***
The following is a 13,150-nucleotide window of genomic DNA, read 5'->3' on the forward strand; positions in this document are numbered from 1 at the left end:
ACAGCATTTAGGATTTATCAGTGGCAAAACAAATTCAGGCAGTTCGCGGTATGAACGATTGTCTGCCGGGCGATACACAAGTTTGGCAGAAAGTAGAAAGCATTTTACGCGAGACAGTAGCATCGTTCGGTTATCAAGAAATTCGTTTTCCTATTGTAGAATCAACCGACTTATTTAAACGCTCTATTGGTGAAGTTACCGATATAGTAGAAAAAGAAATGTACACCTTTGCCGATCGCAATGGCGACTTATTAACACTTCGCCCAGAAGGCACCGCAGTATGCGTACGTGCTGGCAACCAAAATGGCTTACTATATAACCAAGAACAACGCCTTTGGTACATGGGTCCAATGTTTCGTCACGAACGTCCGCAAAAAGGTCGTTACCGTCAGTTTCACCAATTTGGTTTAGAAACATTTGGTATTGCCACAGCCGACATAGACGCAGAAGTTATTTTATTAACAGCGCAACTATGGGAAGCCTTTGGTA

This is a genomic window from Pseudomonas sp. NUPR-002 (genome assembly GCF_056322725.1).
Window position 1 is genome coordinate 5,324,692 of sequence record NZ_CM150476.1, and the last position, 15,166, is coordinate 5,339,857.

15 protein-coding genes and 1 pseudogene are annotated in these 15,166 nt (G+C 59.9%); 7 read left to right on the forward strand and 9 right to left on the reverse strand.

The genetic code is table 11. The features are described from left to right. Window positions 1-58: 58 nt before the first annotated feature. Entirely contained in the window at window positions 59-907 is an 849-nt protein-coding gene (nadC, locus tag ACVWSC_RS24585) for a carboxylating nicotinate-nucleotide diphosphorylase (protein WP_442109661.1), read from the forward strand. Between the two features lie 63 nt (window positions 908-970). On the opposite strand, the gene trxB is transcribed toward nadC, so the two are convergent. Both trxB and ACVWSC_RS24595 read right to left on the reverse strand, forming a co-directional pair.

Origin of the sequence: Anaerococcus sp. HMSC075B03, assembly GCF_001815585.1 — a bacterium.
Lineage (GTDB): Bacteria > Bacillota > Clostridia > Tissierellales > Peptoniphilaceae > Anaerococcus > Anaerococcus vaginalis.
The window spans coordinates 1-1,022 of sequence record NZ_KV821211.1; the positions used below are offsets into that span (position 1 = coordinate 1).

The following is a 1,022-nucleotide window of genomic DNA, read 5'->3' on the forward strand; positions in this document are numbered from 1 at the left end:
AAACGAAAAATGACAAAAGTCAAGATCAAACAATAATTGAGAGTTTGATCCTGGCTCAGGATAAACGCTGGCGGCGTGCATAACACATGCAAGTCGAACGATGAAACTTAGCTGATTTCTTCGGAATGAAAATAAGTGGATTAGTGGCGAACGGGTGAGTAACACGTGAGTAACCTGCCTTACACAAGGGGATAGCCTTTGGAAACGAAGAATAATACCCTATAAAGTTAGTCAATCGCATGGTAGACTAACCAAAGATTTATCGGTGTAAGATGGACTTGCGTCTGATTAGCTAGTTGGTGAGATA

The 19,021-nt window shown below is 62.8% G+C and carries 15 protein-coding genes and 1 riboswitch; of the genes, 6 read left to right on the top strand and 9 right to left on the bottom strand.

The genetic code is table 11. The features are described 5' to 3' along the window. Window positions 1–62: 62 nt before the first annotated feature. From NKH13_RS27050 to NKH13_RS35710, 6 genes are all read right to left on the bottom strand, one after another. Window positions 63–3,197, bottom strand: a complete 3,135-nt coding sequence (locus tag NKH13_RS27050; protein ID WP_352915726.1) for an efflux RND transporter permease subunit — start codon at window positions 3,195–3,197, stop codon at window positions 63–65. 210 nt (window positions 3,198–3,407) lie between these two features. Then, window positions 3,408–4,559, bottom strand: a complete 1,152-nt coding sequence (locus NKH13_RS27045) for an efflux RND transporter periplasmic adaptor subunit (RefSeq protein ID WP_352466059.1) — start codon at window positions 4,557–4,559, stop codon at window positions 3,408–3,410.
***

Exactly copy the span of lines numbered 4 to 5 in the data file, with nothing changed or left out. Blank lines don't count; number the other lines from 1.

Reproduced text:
Window position 1 is genome coordinate 5,324,692 of sequence record NZ_CM150476.1, and the last position, 15,166, is coordinate 5,339,857.

15 protein-coding genes and 1 pseudogene are annotated in these 15,166 nt (G+C 59.9%); 7 read left to right on the forward strand and 9 right to left on the reverse strand.